The two images have been stitched together here to create a seamless image as a means of comparison with a modern photo equivalent which appears below it. At first glance the vintage photo doesn't look especially spectacular or unusual. Grand Forks viewers might even mistake it for a more recent view of their Sunshine Valley, recognizing the familiar yet uniquely characteristic profile of Observation Mountain visible at left behind the Ponderosa pine trees in the background.


Further research has subsequently revealed even a third print in this same panoramic set, found in another online archive. This image was labelled with a small tag in its lower left hand corner with the following hand written comment: No. 40  View on Grande Prairie Newhoialpitku Valley. Experts call this sort of thing, "provenance".

There are a few other dual panoramic photo-pairs among the 100 extant photos, but curiously, this Grand Prairie photo set is the only triptych.

View a screen preview of all three of the archival Grande Prairie photographs side-by-side. The images were cropped and resized for better alignment. (Link).


To verify the location of the photo-landscape in question, and to possibly identify the photographer's precise vantage point, we would need to consult a local historian who would undoubtedly know more ... and perhaps even be aware of the photo's previous existence. Fortunately we're now living in the twenty-first century. A copy of this panorama was emailed to Grand Forks and within hours, a local good friend and historian was out in the weeds in the Almond Gardens area of Grand Forks, and with a print copy of the old photograph in hand, he was able to identify and stand precisely on the original photographer's vantage point. He described the "wierdness" of the moment, claiming to have looked about for any remaining evidence of the photographer's old boot prints in the dry prairie grass beneath his feet. He commented: "The point in question is just about 1/2 km. South of Spraggett Bridge and then about 200-300 metres West into the field. Gemieff's orchard and domestic deciduous trees, plus the power line, somewhat obscure the tree line along the Kettle, which is otherwise remarkably similar to what it was 160 years ago! It would also be interesting to learn why the coniferous tree line did not spread out into the flat field of bunch grass, which it has now tended to do, once the original bunch grass "prairie" was disturbed by human cultivation."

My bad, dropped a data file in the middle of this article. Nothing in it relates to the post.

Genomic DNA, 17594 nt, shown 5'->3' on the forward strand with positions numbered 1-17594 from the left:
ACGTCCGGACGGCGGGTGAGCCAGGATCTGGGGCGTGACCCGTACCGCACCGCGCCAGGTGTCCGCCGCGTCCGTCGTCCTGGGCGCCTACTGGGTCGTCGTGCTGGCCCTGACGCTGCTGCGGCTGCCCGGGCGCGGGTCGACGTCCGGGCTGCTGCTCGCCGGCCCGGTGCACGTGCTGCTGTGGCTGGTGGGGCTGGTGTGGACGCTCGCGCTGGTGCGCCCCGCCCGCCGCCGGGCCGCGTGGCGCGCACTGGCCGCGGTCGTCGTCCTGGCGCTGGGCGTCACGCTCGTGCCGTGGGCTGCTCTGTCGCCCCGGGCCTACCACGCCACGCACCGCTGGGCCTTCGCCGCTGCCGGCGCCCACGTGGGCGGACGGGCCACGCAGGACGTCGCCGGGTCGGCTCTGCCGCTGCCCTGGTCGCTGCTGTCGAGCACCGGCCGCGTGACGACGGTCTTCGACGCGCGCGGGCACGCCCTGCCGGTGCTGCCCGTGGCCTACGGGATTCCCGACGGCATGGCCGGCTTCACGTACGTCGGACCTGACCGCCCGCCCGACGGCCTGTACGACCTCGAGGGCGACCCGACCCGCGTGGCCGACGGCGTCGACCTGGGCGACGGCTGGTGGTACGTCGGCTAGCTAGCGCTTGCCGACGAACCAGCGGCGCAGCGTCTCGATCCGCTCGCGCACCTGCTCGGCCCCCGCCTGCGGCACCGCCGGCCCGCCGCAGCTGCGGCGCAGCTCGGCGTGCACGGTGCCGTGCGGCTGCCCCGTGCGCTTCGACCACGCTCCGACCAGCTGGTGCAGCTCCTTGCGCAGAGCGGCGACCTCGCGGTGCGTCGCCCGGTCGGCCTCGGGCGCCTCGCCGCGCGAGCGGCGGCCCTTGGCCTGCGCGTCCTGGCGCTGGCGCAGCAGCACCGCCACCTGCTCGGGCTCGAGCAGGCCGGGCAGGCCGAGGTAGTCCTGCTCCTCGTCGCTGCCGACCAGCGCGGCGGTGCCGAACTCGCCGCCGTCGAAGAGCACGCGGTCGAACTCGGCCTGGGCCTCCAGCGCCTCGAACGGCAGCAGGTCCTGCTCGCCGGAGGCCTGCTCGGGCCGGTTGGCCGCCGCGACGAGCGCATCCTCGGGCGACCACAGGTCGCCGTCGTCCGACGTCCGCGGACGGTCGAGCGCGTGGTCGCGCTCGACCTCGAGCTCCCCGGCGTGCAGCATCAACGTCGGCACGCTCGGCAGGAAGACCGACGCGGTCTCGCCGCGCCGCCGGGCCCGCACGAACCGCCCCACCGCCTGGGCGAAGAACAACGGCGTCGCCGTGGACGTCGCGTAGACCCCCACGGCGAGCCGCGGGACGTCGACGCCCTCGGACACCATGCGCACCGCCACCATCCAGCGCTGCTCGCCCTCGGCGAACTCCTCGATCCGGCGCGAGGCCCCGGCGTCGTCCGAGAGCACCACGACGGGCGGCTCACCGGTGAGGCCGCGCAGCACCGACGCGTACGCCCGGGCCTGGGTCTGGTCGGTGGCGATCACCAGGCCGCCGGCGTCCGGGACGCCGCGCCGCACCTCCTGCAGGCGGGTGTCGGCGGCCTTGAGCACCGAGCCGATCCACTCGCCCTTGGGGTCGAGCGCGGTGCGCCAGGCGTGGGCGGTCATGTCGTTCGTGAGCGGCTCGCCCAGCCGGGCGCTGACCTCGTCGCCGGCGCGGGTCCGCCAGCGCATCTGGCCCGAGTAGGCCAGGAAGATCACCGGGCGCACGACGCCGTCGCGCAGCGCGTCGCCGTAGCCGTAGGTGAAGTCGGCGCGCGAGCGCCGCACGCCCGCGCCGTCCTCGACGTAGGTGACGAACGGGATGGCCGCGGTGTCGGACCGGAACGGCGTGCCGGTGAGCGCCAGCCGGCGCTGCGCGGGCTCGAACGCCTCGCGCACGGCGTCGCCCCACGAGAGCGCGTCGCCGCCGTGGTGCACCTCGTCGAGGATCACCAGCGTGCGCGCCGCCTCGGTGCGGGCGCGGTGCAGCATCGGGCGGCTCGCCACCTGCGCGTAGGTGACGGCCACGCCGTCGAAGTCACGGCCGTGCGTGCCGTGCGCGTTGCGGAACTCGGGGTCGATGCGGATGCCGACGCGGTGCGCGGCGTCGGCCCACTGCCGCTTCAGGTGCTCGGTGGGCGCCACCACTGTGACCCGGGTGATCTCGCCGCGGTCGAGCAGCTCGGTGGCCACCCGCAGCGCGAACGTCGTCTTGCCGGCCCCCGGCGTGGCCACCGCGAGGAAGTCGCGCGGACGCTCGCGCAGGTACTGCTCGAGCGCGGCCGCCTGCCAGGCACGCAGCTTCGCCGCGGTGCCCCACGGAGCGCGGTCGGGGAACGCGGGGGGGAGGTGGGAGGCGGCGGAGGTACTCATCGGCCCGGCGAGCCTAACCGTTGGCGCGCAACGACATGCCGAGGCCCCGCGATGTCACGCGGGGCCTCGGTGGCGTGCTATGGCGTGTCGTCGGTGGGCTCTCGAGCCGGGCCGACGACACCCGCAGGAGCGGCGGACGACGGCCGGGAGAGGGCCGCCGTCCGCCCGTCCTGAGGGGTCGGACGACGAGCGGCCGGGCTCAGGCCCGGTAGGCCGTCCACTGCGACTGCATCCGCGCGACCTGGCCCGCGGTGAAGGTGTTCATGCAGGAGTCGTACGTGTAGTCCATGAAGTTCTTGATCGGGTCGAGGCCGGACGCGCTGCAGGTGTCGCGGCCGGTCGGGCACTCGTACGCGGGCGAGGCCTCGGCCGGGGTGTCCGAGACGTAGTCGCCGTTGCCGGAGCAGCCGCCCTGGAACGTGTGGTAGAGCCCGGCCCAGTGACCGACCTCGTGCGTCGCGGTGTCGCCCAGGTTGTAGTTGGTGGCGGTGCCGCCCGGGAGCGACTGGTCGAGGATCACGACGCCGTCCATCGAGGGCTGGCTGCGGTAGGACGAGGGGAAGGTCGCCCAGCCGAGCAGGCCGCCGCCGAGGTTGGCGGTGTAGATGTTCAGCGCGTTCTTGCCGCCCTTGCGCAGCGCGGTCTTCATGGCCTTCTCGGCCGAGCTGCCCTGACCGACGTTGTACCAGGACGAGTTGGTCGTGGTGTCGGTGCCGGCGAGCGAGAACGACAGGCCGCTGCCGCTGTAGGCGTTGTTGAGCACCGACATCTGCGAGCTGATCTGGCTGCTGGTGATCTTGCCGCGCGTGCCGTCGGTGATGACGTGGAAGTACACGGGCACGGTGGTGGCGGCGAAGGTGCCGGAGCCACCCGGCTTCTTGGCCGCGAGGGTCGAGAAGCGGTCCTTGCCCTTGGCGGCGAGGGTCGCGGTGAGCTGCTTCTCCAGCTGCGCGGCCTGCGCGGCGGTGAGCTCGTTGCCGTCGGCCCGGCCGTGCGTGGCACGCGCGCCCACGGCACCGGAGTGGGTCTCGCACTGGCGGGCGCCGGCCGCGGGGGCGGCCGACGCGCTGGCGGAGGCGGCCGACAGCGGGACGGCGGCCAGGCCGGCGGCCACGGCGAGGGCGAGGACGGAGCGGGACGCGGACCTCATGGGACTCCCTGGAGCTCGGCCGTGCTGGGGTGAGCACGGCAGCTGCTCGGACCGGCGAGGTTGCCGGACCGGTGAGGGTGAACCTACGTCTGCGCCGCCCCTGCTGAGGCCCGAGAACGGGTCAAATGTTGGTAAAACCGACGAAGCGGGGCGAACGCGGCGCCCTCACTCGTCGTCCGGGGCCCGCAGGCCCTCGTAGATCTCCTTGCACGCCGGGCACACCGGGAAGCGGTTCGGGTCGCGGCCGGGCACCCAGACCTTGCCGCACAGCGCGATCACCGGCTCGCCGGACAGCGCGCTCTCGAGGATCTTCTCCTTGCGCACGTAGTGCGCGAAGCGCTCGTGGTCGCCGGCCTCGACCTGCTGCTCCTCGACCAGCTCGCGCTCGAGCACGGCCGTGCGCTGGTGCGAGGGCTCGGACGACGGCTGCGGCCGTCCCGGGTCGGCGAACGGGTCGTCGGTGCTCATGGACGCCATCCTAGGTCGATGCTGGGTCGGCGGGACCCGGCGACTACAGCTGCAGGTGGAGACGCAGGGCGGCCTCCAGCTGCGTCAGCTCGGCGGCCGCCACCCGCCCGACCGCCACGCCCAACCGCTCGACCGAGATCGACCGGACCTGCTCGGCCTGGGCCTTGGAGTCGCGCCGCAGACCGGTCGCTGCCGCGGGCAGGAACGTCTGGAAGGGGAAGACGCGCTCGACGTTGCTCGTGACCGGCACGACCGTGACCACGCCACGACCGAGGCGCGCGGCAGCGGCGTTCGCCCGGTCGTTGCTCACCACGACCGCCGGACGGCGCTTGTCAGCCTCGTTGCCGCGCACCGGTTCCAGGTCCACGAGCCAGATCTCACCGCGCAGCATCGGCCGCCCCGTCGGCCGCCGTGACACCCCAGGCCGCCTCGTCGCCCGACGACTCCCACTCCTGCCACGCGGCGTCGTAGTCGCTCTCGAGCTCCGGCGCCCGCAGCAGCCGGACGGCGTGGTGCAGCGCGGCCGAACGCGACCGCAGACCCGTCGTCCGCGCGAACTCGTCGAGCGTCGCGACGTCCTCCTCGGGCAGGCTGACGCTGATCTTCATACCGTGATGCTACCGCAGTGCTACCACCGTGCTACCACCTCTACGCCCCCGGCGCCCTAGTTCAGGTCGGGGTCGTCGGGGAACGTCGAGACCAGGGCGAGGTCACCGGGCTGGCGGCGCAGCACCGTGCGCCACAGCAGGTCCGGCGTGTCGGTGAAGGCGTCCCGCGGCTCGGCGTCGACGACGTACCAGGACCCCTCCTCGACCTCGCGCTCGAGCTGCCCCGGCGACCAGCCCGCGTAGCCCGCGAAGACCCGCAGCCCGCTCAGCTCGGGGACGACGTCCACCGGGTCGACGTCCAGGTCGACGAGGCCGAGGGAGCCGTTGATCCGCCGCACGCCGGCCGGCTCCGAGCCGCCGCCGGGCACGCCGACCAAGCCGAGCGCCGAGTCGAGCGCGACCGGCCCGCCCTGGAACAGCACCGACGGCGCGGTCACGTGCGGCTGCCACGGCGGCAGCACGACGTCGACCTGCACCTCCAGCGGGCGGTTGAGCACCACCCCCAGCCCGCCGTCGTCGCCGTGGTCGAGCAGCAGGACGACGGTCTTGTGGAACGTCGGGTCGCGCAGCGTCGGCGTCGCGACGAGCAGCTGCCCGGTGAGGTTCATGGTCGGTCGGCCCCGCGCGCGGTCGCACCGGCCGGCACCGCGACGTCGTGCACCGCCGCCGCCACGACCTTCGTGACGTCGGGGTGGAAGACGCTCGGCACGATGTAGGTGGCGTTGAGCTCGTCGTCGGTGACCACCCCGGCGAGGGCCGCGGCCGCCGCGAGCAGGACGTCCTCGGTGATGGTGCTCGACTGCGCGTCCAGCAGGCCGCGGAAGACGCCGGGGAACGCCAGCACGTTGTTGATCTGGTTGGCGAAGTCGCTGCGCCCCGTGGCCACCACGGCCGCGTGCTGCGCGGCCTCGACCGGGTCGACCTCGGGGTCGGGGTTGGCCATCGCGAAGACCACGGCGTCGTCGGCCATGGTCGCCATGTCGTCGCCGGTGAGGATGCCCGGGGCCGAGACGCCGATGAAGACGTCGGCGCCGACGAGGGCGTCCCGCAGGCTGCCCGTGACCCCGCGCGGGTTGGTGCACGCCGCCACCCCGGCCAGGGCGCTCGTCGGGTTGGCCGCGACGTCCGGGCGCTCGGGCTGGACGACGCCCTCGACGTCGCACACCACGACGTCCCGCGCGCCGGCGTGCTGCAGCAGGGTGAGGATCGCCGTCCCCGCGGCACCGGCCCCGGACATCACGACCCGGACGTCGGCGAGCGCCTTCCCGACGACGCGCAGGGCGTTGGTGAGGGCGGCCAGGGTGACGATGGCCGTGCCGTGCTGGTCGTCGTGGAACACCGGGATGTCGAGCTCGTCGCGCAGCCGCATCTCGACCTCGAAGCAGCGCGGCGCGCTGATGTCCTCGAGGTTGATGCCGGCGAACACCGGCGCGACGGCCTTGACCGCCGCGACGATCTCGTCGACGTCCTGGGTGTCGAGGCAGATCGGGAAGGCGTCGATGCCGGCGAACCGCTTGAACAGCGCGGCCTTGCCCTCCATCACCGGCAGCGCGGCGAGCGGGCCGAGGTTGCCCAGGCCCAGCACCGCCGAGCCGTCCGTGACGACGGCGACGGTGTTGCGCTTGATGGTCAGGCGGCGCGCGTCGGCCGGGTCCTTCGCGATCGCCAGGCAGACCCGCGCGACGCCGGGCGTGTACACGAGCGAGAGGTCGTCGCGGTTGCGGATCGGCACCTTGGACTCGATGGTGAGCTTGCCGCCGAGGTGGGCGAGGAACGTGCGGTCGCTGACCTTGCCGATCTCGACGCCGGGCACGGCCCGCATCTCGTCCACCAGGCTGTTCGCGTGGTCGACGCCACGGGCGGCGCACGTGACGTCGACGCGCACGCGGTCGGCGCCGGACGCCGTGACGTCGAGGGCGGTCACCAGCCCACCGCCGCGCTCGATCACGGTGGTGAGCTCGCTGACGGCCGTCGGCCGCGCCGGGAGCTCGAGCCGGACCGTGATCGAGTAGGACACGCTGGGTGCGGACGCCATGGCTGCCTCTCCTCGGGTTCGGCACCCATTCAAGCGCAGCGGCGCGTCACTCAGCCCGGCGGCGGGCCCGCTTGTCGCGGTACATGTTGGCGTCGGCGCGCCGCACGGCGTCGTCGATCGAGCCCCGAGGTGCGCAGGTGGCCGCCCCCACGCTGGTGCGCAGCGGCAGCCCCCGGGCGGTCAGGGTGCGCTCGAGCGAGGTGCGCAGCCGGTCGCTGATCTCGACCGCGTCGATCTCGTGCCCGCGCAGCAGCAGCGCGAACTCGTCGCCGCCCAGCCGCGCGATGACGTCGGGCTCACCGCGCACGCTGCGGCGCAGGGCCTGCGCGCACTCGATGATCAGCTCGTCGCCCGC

While there, he was also able to duplicate the same panoramic view in a digital snapshot taken with his cell phone. His photograph appears below the historic sepia print at th etop of this web page ... and the juxtaposition of these two images is very striking.

Looking at previously researched written documentation, we can also speculate that the Grande Prairie photographs may have been created during Captain Haig's Boundary Commission Survey of Grande Prairie, taken from a vantage point near his astronomical station (Inshwointum) in 1859-60, not very far at all from the vantage point referenced above. This survey has been described on this page: (Link)

View a composite of six other historic Boundary Commission prints depicting the international boundary survey between Osoyoos Lake and the third Crossing of the Nehoialpitku (Kettle) River. (Link)